FDA OKs first gene therapy for hereditary disease

Luxturna can treat a rare form of inherited blindness.

The FDA has approved a new gene therapy that proves the technique can also be used to treat a variety of diseases other than cancer. According to the agency's announcement, the therapy called Luxturna can treat biallelic RPE65 mutation-associated retinal dystrophy, a rare eye disease that leads to blindness, in both adults and children. This is the first time the agency approved a gene therapy designed to treat a hereditary illness and the first to target a disease caused by mutations in a specific gene -- it's a major milestone in the field and a huge victory for its proponents.

As FDA Commissioner Scott Gottlieb said in a statement:

"Today's approval marks another first in the field of gene therapy -- both in how the therapy works and in expanding the use of gene therapy beyond the treatment of cancer to the treatment of vision loss -- and this milestone reinforces the potential of this breakthrough approach in treating a wide-range of challenging diseases. The culmination of decades of research has resulted in three gene therapy approvals this year for patients with serious and rare diseases. I believe gene therapy will become a mainstay in treating, and maybe curing, many of our most devastating and intractable illnesses."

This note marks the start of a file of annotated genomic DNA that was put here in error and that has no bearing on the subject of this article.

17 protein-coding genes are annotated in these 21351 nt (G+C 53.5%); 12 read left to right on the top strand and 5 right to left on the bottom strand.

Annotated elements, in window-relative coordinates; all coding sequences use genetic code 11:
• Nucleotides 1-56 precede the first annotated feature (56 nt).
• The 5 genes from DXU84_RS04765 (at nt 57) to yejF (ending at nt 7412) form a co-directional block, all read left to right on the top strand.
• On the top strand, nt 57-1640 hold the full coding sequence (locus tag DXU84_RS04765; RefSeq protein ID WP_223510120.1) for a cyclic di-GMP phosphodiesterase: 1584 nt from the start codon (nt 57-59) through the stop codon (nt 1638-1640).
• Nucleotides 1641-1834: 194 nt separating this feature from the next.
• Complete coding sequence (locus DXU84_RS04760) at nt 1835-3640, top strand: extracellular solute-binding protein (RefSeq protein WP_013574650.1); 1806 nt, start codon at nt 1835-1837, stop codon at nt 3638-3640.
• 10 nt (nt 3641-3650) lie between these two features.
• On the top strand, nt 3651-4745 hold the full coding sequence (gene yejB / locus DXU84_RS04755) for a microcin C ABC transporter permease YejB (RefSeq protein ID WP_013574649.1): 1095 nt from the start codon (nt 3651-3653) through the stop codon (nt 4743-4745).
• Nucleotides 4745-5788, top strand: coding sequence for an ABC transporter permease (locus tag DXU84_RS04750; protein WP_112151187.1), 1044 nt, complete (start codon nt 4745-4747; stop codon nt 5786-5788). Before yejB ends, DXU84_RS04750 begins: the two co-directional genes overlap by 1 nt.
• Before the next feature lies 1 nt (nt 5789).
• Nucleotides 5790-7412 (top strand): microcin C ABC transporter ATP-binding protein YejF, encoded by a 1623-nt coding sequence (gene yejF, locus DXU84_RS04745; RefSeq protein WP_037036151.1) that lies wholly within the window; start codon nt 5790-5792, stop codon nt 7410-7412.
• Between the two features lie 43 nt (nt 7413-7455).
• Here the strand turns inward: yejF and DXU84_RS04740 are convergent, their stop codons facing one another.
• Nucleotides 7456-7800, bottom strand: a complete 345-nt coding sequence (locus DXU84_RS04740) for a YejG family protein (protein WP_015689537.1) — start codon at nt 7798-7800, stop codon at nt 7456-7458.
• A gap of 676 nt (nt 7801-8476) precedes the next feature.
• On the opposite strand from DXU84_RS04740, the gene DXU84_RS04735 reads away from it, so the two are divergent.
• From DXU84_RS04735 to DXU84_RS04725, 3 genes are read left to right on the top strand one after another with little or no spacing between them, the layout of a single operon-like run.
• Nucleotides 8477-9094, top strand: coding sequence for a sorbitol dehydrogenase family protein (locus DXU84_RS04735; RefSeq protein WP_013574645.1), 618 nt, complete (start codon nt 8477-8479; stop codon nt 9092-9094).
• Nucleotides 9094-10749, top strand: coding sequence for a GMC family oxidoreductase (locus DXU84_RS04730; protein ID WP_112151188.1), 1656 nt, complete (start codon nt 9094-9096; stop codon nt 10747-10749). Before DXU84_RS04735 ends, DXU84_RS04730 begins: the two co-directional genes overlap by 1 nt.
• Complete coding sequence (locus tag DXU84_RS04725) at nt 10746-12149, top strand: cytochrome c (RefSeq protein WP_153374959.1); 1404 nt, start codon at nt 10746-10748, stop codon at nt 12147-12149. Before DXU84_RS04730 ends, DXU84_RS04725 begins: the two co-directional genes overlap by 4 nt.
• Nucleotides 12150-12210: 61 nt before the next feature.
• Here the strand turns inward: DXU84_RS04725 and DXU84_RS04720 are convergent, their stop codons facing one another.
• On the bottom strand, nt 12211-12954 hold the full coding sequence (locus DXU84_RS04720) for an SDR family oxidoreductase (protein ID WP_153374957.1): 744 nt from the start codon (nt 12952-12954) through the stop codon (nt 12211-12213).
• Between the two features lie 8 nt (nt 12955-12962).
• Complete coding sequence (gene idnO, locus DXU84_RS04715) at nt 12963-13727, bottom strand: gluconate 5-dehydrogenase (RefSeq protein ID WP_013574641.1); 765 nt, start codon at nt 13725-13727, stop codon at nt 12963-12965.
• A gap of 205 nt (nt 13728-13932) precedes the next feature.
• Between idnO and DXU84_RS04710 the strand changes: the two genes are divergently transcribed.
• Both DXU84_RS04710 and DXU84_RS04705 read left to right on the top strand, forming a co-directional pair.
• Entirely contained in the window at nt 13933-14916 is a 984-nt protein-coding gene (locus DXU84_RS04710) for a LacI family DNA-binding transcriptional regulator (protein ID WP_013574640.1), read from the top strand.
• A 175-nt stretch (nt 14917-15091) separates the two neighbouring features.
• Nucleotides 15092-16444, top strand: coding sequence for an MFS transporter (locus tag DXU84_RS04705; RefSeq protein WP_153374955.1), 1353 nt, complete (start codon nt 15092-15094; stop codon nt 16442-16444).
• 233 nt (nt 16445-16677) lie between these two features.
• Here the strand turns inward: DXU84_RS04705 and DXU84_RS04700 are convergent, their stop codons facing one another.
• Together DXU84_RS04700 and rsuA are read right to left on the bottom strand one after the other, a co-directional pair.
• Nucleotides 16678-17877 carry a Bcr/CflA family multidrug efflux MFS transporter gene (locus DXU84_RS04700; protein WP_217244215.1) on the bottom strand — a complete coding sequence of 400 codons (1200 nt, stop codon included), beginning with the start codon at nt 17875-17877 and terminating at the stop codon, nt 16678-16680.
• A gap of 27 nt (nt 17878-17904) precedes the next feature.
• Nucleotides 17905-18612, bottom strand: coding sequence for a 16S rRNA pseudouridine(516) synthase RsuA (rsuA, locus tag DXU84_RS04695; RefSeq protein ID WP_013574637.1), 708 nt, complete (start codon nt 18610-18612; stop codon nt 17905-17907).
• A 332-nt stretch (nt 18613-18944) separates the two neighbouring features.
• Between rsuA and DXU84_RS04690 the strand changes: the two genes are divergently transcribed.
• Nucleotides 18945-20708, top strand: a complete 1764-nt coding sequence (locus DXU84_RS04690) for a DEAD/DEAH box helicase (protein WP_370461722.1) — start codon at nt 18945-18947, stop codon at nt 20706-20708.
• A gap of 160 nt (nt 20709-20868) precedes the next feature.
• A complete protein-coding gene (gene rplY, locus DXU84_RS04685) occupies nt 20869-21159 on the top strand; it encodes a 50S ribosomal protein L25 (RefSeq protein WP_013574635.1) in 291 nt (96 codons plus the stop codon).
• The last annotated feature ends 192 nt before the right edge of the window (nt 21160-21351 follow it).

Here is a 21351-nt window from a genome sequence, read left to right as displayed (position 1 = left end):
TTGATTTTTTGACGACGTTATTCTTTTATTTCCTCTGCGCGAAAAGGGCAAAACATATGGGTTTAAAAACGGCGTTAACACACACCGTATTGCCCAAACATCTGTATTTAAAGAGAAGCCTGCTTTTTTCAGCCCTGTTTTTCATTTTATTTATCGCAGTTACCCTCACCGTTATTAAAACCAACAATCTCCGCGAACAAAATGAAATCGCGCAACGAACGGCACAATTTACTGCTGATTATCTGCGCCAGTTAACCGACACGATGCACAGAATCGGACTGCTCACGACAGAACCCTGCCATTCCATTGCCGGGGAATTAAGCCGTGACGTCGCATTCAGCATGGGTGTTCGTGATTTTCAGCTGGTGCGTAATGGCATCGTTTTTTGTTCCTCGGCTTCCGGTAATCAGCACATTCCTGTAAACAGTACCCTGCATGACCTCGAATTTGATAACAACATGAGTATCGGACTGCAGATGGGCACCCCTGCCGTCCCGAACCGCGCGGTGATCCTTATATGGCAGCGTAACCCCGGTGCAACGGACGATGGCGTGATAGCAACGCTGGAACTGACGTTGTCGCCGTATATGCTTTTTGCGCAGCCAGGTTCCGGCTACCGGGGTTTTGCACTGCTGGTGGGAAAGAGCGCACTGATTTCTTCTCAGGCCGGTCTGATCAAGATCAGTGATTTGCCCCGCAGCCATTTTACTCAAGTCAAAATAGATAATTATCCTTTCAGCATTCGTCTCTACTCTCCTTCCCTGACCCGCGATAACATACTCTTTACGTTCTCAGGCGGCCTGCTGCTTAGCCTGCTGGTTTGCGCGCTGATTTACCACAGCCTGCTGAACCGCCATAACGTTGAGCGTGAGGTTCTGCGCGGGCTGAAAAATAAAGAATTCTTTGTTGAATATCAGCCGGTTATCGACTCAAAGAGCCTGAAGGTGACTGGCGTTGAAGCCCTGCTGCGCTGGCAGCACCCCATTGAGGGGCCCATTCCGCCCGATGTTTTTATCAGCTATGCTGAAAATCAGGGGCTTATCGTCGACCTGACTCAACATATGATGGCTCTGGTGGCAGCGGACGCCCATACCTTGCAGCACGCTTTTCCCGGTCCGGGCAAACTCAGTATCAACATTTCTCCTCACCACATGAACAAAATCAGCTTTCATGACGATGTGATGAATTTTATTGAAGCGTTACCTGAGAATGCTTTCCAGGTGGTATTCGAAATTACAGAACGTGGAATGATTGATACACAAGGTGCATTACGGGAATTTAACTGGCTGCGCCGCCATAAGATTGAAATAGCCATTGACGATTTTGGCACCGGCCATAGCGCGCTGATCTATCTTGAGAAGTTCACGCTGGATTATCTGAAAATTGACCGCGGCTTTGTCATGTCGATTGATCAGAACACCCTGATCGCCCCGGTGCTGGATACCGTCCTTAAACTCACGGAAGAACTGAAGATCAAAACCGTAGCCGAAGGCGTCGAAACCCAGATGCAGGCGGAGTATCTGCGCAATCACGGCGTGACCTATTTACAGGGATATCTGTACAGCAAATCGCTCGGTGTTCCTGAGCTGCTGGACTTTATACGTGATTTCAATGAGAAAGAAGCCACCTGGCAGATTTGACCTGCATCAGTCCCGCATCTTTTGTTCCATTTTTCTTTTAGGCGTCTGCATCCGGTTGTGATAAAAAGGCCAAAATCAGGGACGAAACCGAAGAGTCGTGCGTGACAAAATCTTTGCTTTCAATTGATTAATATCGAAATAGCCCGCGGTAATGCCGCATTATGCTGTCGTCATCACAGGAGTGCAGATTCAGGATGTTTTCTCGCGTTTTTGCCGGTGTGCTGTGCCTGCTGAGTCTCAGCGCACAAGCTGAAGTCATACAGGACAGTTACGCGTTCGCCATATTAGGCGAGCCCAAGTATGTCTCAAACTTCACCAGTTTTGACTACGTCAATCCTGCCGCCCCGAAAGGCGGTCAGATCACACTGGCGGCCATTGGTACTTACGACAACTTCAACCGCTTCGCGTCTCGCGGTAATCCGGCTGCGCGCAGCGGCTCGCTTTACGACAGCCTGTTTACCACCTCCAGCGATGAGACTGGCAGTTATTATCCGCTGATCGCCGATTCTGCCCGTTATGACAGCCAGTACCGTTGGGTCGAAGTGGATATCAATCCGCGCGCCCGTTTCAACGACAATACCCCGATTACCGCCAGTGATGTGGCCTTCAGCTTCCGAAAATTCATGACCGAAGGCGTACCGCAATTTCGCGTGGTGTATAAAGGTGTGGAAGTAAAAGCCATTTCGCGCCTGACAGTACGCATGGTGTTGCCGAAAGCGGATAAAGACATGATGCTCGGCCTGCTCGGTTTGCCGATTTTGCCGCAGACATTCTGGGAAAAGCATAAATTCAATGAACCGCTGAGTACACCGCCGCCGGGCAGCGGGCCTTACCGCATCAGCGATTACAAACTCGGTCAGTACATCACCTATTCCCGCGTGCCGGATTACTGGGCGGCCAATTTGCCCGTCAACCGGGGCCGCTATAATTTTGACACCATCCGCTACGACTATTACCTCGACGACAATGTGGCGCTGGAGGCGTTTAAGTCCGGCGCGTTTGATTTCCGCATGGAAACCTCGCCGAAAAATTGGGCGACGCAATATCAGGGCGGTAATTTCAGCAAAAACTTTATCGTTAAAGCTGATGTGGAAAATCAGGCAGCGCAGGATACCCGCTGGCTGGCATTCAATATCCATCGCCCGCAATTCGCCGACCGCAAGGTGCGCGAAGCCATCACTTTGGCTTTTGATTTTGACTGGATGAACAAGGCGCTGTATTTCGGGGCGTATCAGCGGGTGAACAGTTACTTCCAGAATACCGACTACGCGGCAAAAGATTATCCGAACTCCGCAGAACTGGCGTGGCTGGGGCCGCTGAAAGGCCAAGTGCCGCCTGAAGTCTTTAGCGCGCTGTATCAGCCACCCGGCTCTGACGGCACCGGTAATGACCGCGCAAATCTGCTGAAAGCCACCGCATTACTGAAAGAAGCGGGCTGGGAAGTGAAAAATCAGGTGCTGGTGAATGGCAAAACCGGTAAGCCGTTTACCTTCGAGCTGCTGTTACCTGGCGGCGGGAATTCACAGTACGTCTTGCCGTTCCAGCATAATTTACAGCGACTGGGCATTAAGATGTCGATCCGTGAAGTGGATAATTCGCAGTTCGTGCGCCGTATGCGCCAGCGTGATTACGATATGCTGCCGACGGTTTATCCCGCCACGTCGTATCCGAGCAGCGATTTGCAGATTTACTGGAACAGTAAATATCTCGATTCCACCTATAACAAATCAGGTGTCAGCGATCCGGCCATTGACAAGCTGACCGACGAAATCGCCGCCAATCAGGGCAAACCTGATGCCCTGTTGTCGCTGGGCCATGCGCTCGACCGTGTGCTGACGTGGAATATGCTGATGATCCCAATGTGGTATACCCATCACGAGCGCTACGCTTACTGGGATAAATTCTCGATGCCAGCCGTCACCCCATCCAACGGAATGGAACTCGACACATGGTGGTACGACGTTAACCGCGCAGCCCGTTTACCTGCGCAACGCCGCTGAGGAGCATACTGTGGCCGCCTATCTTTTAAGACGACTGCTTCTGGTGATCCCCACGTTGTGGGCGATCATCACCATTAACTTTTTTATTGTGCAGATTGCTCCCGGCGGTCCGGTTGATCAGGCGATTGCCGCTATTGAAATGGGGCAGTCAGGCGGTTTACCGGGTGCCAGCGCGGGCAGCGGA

Biallelic RPE65 mutation prevents the RPE65 gene from producing a protein that converts light to electrical signals in the retina. This leads to vision loss that ultimately progresses to total blindness. Luxturna works by delivering a normal copy of RPE65 to the retinal cells, allowing them to produce the protein needed to restore the patient's vision.

The company that created Luxturna tested the treatment on 41 patients, who then had to complete obstacle courses in dim light. Most of the patients showed significant improvements navigating obstacle courses in the third phase of the study. Like the other gene therapies the FDA approved, though, it also has its limitations and potential side effects. It will only work for people with viable retinal cells, and it could cause cataracts and retinal tears. Oh, and it could cost over $1 million, which is most likely the biggest hurdle someone who wants to go through it will have to overcome.